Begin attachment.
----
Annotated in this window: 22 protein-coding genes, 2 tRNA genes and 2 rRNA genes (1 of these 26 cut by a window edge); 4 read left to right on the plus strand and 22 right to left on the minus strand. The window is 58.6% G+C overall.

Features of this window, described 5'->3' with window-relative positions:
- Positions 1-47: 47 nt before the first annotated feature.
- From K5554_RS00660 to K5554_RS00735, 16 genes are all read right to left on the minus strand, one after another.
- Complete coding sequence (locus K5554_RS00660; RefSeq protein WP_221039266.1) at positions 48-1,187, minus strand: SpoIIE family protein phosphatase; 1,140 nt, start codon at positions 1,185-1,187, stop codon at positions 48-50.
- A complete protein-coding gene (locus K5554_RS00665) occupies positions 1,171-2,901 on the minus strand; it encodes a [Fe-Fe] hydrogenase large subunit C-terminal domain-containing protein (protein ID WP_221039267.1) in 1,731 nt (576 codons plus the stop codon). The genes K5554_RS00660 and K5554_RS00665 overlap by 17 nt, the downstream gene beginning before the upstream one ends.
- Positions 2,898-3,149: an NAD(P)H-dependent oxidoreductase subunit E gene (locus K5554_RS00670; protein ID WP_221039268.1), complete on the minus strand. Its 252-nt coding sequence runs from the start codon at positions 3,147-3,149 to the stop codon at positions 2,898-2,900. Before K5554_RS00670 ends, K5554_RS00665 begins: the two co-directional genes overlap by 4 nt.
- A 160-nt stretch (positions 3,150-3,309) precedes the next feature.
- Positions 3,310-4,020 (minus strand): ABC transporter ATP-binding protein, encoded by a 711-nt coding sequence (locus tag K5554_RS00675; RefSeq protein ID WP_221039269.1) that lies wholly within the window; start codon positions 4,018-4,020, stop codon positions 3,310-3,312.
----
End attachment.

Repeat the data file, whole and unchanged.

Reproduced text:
Annotated in this window: 22 protein-coding genes, 2 tRNA genes and 2 rRNA genes (1 of these 26 cut by a window edge); 4 read left to right on the plus strand and 22 right to left on the minus strand. The window is 58.6% G+C overall.

Features of this window, described 5'->3' with window-relative positions:
- Positions 1-47: 47 nt before the first annotated feature.
- From K5554_RS00660 to K5554_RS00735, 16 genes are all read right to left on the minus strand, one after another.
- Complete coding sequence (locus K5554_RS00660; RefSeq protein WP_221039266.1) at positions 48-1,187, minus strand: SpoIIE family protein phosphatase; 1,140 nt, start codon at positions 1,185-1,187, stop codon at positions 48-50.
- A complete protein-coding gene (locus K5554_RS00665) occupies positions 1,171-2,901 on the minus strand; it encodes a [Fe-Fe] hydrogenase large subunit C-terminal domain-containing protein (protein ID WP_221039267.1) in 1,731 nt (576 codons plus the stop codon). The genes K5554_RS00660 and K5554_RS00665 overlap by 17 nt, the downstream gene beginning before the upstream one ends.
- Positions 2,898-3,149: an NAD(P)H-dependent oxidoreductase subunit E gene (locus K5554_RS00670; protein ID WP_221039268.1), complete on the minus strand. Its 252-nt coding sequence runs from the start codon at positions 3,147-3,149 to the stop codon at positions 2,898-2,900. Before K5554_RS00670 ends, K5554_RS00665 begins: the two co-directional genes overlap by 4 nt.
- A 160-nt stretch (positions 3,150-3,309) precedes the next feature.
- Positions 3,310-4,020 (minus strand): ABC transporter ATP-binding protein, encoded by a 711-nt coding sequence (locus tag K5554_RS00675; RefSeq protein ID WP_221039269.1) that lies wholly within the window; start codon positions 4,018-4,020, stop codon positions 3,310-3,312.